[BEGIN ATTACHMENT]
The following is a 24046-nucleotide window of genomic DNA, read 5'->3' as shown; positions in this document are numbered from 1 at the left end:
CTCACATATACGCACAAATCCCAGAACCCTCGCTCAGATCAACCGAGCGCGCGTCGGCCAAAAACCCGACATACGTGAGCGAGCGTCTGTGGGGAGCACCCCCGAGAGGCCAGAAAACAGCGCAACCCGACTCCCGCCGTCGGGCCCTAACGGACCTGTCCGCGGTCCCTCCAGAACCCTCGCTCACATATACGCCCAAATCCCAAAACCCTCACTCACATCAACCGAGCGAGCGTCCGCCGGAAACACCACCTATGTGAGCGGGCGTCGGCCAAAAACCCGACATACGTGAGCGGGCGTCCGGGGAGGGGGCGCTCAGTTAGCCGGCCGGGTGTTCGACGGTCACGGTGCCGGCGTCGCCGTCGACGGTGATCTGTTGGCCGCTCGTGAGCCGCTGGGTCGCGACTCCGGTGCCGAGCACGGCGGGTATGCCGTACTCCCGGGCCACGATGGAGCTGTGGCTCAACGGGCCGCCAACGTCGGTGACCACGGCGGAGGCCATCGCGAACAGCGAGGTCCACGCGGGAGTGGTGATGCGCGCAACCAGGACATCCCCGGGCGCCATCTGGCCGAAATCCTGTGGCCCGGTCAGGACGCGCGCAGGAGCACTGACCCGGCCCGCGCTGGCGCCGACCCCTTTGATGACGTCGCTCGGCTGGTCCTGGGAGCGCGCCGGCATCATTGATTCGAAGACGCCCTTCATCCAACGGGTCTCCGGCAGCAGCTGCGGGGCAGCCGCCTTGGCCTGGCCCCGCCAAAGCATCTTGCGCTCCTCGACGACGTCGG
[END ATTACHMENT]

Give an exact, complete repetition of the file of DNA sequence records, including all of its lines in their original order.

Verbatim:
The following is a 24046-nucleotide window of genomic DNA, read 5'->3' as shown; positions in this document are numbered from 1 at the left end:
CTCACATATACGCACAAATCCCAGAACCCTCGCTCAGATCAACCGAGCGCGCGTCGGCCAAAAACCCGACATACGTGAGCGAGCGTCTGTGGGGAGCACCCCCGAGAGGCCAGAAAACAGCGCAACCCGACTCCCGCCGTCGGGCCCTAACGGACCTGTCCGCGGTCCCTCCAGAACCCTCGCTCACATATACGCCCAAATCCCAAAACCCTCACTCACATCAACCGAGCGAGCGTCCGCCGGAAACACCACCTATGTGAGCGGGCGTCGGCCAAAAACCCGACATACGTGAGCGGGCGTCCGGGGAGGGGGCGCTCAGTTAGCCGGCCGGGTGTTCGACGGTCACGGTGCCGGCGTCGCCGTCGACGGTGATCTGTTGGCCGCTCGTGAGCCGCTGGGTCGCGACTCCGGTGCCGAGCACGGCGGGTATGCCGTACTCCCGGGCCACGATGGAGCTGTGGCTCAACGGGCCGCCAACGTCGGTGACCACGGCGGAGGCCATCGCGAACAGCGAGGTCCACGCGGGAGTGGTGATGCGCGCAACCAGGACATCCCCGGGCGCCATCTGGCCGAAATCCTGTGGCCCGGTCAGGACGCGCGCAGGAGCACTGACCCGGCCCGCGCTGGCGCCGACCCCTTTGATGACGTCGCTCGGCTGGTCCTGGGAGCGCGCCGGCATCATTGATTCGAAGACGCCCTTCATCCAACGGGTCTCCGGCAGCAGCTGCGGGGCAGCCGCCTTGGCCTGGCCCCGCCAAAGCATCTTGCGCTCCTCGACGACGTCGG